RAF Coltishall, Suffolk, mid 1950s concrete blast walls to protect aircraft from low level attacks
RAF Coltishall, Suffolk, mid 1950s concrete blast walls to protect aircraft from low level attacks © Historic England DP035672
RAF Coltishall, Suffolk, mid 1950s concrete blast walls to protect aircraft from low level attacks © Historic England DP035672

Historic Military Airfields

This section is about the study and conservation of modern military airfields. Within it you will find advice on their conservation and how you can contribute your knowledge to a growing body of knowledge on First and Second World airfields.

Beginnings and the First World War

One of the greatest changes in warfare during 20th century was the growth of military aviation. At the outbreak of the First World War there were just a handful of military airfields. Most were concentrated around Salisbury Plain and internationally significant buildings from the beginnings of military aviation survive at Larkhill, Netheravon, and Upavon. You can find out more about what we already know from our First World War pages.

By the end of the war the Royal Flying Corps and Royal Naval Air Service were combined to form the Royal Air Force. The new service occupied 301 airfields, including airship and fighter stations, and training depots. After the war all but thirty were closed and the number of airfields didn’t substantially increase until the early 1930s.

The inter-war period

During the 1920s and 1930s under Chief of the Air Staff Trenchard new permanent airfields were established to house the deterrent bomber forces and defensive fighters. These new airfields were built to high design principles with standardised technical and domestic areas.

Contemporary amenity societies were concerned at the intrusion of these large developments into the countryside and one consequence was construction of the larger domestic buildings in neo-Georgian style. Many also have tree-lined roads and widely spaced buildings to guard against bombing giving a campus-like quality.

Second World War

By 1939 around 100 permanent airfields had been constructed.

After the war had started it was quickly recognised that many more airfields would be required. It was also acknowledged that pre-war standards were too expensive in materials and manpower. The new wartime airfields were built to temporary standards and were not expected to endure beyond the war’s end. Typically, their runways were laid out to an A-shape and they were provided with steel-framed hangars, buildings with walls a single brick thick and corrugated-iron Nissen huts.

In contrast to the compact pre-war airfields the buildings of the wartime bases were scattered to minimalise the effects of bombing. They represent a class of military airfield that is poorly protected and one with many conservation challenges.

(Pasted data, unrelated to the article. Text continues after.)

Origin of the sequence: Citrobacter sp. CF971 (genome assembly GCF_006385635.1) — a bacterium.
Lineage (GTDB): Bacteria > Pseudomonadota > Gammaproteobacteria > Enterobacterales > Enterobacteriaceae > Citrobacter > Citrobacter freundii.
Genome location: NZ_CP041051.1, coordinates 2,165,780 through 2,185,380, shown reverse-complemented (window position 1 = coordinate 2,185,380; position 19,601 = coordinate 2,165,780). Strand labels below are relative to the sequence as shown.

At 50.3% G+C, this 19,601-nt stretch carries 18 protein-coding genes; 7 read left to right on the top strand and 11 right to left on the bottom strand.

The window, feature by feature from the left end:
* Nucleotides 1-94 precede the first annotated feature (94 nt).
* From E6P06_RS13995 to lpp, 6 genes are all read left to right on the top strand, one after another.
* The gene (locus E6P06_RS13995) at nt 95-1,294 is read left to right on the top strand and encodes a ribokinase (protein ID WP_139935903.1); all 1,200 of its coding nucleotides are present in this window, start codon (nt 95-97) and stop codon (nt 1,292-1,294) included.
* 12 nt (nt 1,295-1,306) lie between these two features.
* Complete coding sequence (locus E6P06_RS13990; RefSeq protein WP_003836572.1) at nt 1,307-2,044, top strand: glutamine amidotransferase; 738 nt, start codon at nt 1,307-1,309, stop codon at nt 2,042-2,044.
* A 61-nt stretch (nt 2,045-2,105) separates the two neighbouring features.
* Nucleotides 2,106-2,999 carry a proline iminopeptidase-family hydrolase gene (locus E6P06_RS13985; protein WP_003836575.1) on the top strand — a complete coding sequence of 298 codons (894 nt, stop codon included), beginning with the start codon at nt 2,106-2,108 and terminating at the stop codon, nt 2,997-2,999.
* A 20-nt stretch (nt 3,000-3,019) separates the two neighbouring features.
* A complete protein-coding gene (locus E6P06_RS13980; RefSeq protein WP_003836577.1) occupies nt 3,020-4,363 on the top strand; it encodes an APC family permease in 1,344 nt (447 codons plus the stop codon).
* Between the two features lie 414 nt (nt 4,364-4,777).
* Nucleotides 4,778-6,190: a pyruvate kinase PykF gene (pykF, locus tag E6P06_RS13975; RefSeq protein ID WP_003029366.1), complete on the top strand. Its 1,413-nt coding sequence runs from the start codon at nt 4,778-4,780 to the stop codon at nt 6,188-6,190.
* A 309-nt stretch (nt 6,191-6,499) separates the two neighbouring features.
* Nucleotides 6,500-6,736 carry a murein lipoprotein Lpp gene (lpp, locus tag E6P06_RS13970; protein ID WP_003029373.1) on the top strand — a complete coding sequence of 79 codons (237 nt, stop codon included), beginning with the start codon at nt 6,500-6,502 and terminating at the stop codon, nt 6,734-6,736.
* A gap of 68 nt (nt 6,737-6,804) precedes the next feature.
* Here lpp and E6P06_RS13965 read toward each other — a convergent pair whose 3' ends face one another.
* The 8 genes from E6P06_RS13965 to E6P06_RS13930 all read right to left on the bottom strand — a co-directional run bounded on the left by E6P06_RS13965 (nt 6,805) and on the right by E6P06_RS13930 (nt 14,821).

To inform their future protection we have carried out an audit of temporary wartime airfields and you can download the resulting report:

Nine Thousand Miles of Concrete: A Review of Second World War Temporary Airfields in England

Our Archives team have also worked with the American Air Museum to make available historic air photographs of most of the United States Army Air Force stations and you may view them on their website

The Cold War

At the end of the war many temporary airfields were closed and the land returned to agricultural use. By 1950, with growing Cold War tensions, the remaining airfields were redeveloped for a new generation of jet powered fighters and bombers, including units of the United States Air Force. These airfields were characterised by longer runways and concrete dispersal areas, larger hangars and specialised buildings to maintain increasingly complex aircraft. During the 1970s and 1980s a number of key airfields were secured with hardened aircraft shelters and command posts to protect them against nuclear, biological, and chemical attack.


The end of the Cold War brought with it a reduced need for airfields and during the 1990s many were closed; a process that continues as the defence estate is rationalised.

Former airfields can present potentially attractive large brown field sites for redevelopment. Many embody strong commemorative values as monuments to the aircrew who flew from them never to return. Before redevelopment it’s important to understand the history and inherited character of these places.

The well-considered features of airfields might provide the inspiration for new and distinctive places. We have undertaken national studies of First and Second World War, and Cold War airfields, and key sites have been protected. At RAF Coltishall we made a unique photographic record of the station prior to closure.

An updated Historic England leaflet provides guidance on the management of historic military airfields and their associated buildings so that their special character and interest are preserved and enhanced. It explains how the operational needs and development potential of these sites can be reconciled with the preservation of their special historic, architectural or archaeological significance. It is also intended to provide a template for the preparation of guidelines for individual sites.

If you have information on First World War aviation sites please share it with the Home Front Legacy project. The American Air Museum is also keen to collect recollections of wartime American bases, aircraft and personnel on its interactive web site.